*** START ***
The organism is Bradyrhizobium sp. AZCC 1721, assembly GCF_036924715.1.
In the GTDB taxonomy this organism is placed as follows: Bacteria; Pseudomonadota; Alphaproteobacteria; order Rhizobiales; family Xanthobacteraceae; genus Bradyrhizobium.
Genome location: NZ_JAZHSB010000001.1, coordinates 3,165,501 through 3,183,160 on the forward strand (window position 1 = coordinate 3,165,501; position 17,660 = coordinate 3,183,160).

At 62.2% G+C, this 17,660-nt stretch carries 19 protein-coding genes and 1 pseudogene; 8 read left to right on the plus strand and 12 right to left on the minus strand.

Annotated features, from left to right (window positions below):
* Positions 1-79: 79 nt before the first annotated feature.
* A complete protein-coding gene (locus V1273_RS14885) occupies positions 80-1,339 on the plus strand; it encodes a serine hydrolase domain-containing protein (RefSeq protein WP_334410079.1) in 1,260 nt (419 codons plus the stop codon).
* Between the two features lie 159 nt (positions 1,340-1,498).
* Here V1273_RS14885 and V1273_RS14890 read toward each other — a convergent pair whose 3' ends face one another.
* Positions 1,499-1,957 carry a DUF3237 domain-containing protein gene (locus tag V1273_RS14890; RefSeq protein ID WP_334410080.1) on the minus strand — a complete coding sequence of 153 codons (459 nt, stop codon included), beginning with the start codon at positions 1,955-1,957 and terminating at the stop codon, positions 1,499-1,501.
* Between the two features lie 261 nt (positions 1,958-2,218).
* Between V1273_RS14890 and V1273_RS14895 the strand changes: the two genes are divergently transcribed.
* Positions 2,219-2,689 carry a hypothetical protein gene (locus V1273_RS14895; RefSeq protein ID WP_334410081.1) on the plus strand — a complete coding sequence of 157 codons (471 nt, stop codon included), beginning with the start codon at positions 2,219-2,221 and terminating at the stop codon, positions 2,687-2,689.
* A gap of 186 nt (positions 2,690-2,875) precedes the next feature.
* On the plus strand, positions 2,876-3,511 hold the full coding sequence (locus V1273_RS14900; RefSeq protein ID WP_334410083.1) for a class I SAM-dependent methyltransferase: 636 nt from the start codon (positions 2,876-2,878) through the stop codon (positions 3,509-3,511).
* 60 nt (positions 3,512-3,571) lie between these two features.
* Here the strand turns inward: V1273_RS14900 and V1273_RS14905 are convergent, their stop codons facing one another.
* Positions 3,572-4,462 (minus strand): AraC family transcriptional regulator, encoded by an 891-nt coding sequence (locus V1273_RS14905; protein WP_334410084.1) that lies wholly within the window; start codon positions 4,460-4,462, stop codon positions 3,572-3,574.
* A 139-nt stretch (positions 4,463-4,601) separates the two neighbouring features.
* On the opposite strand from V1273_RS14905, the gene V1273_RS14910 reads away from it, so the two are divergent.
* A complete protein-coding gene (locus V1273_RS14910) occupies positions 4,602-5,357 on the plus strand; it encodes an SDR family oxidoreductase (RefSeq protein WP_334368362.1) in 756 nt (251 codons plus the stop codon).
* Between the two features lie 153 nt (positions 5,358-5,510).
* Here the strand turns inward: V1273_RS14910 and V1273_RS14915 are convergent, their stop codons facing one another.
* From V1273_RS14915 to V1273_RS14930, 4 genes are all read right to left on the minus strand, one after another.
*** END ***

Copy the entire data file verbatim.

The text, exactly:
The organism is Bradyrhizobium sp. AZCC 1721, assembly GCF_036924715.1.
In the GTDB taxonomy this organism is placed as follows: Bacteria; Pseudomonadota; Alphaproteobacteria; order Rhizobiales; family Xanthobacteraceae; genus Bradyrhizobium.
Genome location: NZ_JAZHSB010000001.1, coordinates 3,165,501 through 3,183,160 on the forward strand (window position 1 = coordinate 3,165,501; position 17,660 = coordinate 3,183,160).

At 62.2% G+C, this 17,660-nt stretch carries 19 protein-coding genes and 1 pseudogene; 8 read left to right on the plus strand and 12 right to left on the minus strand.

Annotated features, from left to right (window positions below):
* Positions 1-79: 79 nt before the first annotated feature.
* A complete protein-coding gene (locus V1273_RS14885) occupies positions 80-1,339 on the plus strand; it encodes a serine hydrolase domain-containing protein (RefSeq protein WP_334410079.1) in 1,260 nt (419 codons plus the stop codon).
* Between the two features lie 159 nt (positions 1,340-1,498).
* Here V1273_RS14885 and V1273_RS14890 read toward each other — a convergent pair whose 3' ends face one another.
* Positions 1,499-1,957 carry a DUF3237 domain-containing protein gene (locus tag V1273_RS14890; RefSeq protein ID WP_334410080.1) on the minus strand — a complete coding sequence of 153 codons (459 nt, stop codon included), beginning with the start codon at positions 1,955-1,957 and terminating at the stop codon, positions 1,499-1,501.
* Between the two features lie 261 nt (positions 1,958-2,218).
* Between V1273_RS14890 and V1273_RS14895 the strand changes: the two genes are divergently transcribed.
* Positions 2,219-2,689 carry a hypothetical protein gene (locus V1273_RS14895; RefSeq protein ID WP_334410081.1) on the plus strand — a complete coding sequence of 157 codons (471 nt, stop codon included), beginning with the start codon at positions 2,219-2,221 and terminating at the stop codon, positions 2,687-2,689.
* A gap of 186 nt (positions 2,690-2,875) precedes the next feature.
* On the plus strand, positions 2,876-3,511 hold the full coding sequence (locus V1273_RS14900; RefSeq protein ID WP_334410083.1) for a class I SAM-dependent methyltransferase: 636 nt from the start codon (positions 2,876-2,878) through the stop codon (positions 3,509-3,511).
* 60 nt (positions 3,512-3,571) lie between these two features.
* Here the strand turns inward: V1273_RS14900 and V1273_RS14905 are convergent, their stop codons facing one another.
* Positions 3,572-4,462 (minus strand): AraC family transcriptional regulator, encoded by an 891-nt coding sequence (locus V1273_RS14905; protein WP_334410084.1) that lies wholly within the window; start codon positions 4,460-4,462, stop codon positions 3,572-3,574.
* A 139-nt stretch (positions 4,463-4,601) separates the two neighbouring features.
* On the opposite strand from V1273_RS14905, the gene V1273_RS14910 reads away from it, so the two are divergent.
* A complete protein-coding gene (locus V1273_RS14910) occupies positions 4,602-5,357 on the plus strand; it encodes an SDR family oxidoreductase (RefSeq protein WP_334368362.1) in 756 nt (251 codons plus the stop codon).
* Between the two features lie 153 nt (positions 5,358-5,510).
* Here the strand turns inward: V1273_RS14910 and V1273_RS14915 are convergent, their stop codons facing one another.
* From V1273_RS14915 to V1273_RS14930, 4 genes are all read right to left on the minus strand, one after another.